“We love Coach Zimmer here,” Vikings nose tackle Linval Joseph said via phone Tuesday morning. “We’ve got Zimmer’s back because he’s got our back. If anything happens to any one of us, he has our back. And for him to do that, and say that, that’s him showing us he cares about his team and his players and he’s not going to let anybody take advantage of us. Just like I’m not going to let anybody take advantage of him. So I respect him for that.”
Zimmer’s team has cultivated a resilient mentality and identity for itself this season, and the win over St. Louis was almost the perfect example of the grind-it-out style of play that has produced a series of close, low-scoring victories. Winners of six out of seven, the Vikings suddenly are tied with the faltering Packers for first place in the NFC North, and Minnesota is finding value in succeeding despite playing games decided by a razor’s edge. Minnesota’s current four-game winning streak features wins by 6, 9, 3 and 3 points, and the Vikings are averaging 21 points scored and 17.5 points allowed through eight games—almost exactly the margin of their gritty 21-18 win over the Rams.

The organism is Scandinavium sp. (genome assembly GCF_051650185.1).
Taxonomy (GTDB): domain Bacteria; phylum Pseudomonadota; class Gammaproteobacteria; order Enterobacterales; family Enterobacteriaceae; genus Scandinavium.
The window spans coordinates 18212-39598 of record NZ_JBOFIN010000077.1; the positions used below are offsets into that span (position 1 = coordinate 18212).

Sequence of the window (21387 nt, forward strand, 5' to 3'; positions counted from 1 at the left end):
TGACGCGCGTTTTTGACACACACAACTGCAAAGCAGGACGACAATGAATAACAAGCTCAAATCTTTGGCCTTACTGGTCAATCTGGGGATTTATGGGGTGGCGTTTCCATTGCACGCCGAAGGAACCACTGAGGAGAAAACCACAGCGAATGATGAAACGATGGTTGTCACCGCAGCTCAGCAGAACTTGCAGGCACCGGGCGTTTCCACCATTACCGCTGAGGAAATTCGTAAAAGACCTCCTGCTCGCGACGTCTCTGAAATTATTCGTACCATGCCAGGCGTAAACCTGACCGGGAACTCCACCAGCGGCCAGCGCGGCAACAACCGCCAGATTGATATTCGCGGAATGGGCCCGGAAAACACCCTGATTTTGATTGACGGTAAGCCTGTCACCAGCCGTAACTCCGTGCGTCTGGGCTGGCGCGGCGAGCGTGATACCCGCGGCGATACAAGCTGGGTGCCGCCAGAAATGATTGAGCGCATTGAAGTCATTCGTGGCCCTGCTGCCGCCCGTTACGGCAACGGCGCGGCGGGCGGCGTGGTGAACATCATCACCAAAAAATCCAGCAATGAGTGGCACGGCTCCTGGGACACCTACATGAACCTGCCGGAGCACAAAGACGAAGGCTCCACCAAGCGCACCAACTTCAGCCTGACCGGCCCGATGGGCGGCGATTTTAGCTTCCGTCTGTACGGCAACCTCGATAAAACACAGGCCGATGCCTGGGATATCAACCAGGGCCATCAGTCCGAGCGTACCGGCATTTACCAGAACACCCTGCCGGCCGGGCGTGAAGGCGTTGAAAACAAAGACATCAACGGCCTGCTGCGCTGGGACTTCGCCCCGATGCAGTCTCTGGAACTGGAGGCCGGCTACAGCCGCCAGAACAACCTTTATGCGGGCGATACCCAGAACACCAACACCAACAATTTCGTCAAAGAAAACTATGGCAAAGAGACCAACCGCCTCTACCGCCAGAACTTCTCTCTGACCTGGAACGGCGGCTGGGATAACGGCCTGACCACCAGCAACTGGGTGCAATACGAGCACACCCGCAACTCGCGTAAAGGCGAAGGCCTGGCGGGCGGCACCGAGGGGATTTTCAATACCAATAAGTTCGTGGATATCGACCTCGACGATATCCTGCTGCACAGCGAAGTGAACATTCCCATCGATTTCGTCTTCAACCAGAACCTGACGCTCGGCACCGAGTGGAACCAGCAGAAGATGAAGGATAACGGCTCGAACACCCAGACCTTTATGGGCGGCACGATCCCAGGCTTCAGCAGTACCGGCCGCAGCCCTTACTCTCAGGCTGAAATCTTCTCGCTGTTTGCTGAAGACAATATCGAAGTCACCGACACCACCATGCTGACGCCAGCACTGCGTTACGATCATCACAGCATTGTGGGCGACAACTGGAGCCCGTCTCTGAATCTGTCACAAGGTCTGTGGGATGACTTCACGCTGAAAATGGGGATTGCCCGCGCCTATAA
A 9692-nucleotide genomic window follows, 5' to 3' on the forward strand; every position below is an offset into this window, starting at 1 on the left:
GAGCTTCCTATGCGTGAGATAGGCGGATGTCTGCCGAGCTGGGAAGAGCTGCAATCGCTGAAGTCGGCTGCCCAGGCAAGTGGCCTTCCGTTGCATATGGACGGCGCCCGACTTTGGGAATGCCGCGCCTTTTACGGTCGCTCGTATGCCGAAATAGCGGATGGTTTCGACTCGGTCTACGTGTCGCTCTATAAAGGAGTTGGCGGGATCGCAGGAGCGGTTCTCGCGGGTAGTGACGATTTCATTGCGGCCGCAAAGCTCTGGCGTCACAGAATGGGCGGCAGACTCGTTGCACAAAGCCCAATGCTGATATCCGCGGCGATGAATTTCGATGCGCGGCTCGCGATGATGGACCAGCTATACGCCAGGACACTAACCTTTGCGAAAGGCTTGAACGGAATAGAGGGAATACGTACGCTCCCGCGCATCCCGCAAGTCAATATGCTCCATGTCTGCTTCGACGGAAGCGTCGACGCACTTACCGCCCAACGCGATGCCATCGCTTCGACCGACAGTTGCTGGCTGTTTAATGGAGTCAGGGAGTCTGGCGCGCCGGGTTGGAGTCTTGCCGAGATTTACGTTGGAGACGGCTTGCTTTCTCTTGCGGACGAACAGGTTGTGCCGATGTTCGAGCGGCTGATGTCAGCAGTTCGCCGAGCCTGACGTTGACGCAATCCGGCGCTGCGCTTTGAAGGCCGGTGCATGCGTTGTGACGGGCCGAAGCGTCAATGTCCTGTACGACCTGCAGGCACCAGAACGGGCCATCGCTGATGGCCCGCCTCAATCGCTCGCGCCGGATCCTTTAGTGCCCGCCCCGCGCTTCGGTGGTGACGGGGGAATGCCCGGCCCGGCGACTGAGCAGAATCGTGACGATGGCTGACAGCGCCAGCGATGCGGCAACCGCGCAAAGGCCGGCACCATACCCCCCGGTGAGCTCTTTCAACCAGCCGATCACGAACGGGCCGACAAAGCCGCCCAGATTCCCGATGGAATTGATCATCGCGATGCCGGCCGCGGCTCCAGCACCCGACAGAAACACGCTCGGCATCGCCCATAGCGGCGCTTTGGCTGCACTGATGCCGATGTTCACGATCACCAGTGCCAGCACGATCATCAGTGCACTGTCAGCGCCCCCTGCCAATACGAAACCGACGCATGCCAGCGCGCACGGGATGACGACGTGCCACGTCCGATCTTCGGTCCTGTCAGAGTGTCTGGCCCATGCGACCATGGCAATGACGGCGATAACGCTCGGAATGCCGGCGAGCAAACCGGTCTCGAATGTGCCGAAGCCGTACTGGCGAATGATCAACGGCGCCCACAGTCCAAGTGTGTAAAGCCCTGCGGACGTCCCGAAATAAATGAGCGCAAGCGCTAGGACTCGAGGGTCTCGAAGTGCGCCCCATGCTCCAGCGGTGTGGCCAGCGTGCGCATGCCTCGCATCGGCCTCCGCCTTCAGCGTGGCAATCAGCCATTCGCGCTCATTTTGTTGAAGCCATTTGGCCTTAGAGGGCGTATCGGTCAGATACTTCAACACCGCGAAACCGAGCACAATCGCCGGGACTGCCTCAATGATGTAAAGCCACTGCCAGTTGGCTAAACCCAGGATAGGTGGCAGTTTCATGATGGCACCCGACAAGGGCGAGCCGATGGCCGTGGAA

“That’s just how this league is,” Joseph said. “You have to earn every win in this league. Nobody’s going to hand it to you. That’s what we coach here. Every day we work hard to be the best in our class, and Coach Zimmer is right there in the mix with us. He’s going to coach it the best way and give us the best tools to go into the game and come out on top. We are winning games when everybody does their job, because when that happens, everything will fall for you at the right time.”